Do you have time to pay. If you do not pay before the attack 1 bitcoin the price will increase to 10 bitcoins
Please send the bitcoin to the following Bitcoin address:
Once you have paid we will automatically get informed that it was your payment.
What if I don’t pay?
If you decide not to pay, we will start the attack at the indicated date and uphold it until you do, there’s no counter measure to this, you will only end up wasting more money trying to find a solution. We will completely destroy your reputation amongst google and your customers and make sure your website will remain offline until you pay. We can publish your DataBase.
This is not a hoax, do not reply to this email, don’t try to reason or negotiate, we will not read any replies. Once you have paid we won’t start the attack and you will never hear from us again!
Please note that Bitcoin is anonymous and no one will find out that you have complied.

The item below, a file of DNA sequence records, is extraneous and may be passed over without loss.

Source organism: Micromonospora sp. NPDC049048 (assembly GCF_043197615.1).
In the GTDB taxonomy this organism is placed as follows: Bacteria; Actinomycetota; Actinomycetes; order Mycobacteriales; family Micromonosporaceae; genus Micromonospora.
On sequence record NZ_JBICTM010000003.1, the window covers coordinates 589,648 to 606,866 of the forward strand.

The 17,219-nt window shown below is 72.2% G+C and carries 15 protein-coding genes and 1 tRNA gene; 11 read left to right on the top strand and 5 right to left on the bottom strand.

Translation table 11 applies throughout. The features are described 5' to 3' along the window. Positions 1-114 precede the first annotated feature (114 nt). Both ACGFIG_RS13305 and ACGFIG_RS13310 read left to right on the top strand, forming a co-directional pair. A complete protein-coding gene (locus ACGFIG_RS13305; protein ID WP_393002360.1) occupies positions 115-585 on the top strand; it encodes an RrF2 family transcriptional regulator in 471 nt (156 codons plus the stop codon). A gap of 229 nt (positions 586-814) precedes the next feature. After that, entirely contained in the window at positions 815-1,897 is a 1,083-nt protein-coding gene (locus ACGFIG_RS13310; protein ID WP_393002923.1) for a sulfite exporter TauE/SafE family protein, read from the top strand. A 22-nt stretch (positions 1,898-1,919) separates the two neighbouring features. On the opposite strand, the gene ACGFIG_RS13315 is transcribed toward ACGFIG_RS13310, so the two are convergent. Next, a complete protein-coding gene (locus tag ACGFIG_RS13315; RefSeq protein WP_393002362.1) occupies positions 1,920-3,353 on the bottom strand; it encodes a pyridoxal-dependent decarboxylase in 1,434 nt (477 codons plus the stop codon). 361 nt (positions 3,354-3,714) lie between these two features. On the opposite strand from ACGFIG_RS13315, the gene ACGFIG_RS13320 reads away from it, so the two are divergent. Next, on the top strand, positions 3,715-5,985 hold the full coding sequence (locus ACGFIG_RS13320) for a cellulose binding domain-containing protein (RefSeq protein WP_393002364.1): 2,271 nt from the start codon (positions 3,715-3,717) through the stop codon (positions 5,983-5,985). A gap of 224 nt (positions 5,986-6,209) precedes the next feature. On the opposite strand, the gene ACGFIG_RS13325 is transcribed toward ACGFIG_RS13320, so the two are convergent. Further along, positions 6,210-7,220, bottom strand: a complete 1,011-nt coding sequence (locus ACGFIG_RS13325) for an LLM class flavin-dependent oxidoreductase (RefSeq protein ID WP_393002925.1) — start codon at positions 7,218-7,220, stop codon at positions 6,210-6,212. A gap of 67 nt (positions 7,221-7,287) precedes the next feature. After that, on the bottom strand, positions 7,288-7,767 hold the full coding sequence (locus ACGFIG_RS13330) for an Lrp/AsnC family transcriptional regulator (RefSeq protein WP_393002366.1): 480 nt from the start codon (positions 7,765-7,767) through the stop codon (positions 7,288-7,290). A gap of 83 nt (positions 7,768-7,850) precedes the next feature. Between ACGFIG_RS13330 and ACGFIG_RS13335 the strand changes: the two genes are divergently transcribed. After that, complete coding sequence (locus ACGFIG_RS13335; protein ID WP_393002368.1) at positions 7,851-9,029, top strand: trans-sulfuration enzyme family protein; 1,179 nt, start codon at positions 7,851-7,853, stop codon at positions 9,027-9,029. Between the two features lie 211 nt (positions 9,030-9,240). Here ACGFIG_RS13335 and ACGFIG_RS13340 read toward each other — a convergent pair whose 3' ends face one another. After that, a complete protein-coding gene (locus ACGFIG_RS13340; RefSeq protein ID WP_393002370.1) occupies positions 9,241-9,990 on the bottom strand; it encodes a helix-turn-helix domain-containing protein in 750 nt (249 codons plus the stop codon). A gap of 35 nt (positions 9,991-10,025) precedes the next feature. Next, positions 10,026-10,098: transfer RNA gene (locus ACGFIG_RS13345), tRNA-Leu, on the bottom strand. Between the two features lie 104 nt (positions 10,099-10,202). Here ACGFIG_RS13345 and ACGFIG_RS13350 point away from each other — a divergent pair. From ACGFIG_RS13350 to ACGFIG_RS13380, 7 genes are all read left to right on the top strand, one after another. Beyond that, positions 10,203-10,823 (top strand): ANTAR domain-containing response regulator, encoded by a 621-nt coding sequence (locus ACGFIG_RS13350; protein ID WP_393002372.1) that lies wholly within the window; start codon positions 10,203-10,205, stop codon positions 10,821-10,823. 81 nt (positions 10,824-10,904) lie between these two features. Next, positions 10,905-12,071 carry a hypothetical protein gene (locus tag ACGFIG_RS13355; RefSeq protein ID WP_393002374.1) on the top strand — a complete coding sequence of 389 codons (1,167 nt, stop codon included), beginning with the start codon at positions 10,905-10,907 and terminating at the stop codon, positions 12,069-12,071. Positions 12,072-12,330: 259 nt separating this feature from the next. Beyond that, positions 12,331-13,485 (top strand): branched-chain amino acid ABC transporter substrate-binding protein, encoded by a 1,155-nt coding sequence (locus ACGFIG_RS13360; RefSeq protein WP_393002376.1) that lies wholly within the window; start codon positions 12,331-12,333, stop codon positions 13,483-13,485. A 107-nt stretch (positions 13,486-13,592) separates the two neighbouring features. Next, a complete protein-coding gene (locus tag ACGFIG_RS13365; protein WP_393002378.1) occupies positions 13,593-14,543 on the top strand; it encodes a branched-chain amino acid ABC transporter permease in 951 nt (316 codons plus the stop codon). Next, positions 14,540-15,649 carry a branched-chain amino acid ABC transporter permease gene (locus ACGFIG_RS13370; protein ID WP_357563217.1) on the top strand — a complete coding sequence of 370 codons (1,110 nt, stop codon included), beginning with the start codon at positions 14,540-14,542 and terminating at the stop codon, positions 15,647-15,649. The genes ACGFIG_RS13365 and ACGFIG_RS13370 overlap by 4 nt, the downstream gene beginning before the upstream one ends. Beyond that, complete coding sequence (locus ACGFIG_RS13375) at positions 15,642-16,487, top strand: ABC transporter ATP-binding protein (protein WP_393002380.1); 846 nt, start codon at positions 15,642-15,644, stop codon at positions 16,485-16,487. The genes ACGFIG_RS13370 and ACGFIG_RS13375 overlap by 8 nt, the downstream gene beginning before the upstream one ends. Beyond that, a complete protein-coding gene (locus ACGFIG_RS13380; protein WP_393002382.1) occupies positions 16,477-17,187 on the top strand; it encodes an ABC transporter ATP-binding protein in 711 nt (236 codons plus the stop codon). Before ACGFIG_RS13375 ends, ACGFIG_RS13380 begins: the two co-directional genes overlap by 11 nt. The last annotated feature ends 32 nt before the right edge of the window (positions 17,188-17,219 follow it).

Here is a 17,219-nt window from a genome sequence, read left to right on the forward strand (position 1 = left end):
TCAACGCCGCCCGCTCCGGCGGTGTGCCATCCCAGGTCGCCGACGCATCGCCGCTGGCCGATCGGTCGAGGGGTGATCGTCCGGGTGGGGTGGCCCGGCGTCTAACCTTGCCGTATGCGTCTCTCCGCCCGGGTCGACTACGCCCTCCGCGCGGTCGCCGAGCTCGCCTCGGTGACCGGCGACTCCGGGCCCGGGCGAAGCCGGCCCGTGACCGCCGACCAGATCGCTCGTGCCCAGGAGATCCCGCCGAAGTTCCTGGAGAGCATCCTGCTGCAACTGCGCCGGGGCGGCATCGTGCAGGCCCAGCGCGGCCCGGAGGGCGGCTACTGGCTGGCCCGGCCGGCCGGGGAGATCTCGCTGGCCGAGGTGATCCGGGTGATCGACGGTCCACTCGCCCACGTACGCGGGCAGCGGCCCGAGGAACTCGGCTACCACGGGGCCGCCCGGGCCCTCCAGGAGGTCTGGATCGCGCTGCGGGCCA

The noteworthy thing: this went to a burner address I used years ago. So I’m not particularly worried about team goofball following up on their threat (or even being capable of operating anything more complicated than their junkmail script for that matter).
Today I log into Play to check on my apps. I am greeted by an updated design, twice as slow as the previous one, but hey, at least it’s material design now and I can waste some additional time on getting my bearings. What do I find after stumbling around for a bit? A menu item named Release Management|App Signing, where I can upload my APK signing key! Are you freaking kidding me?!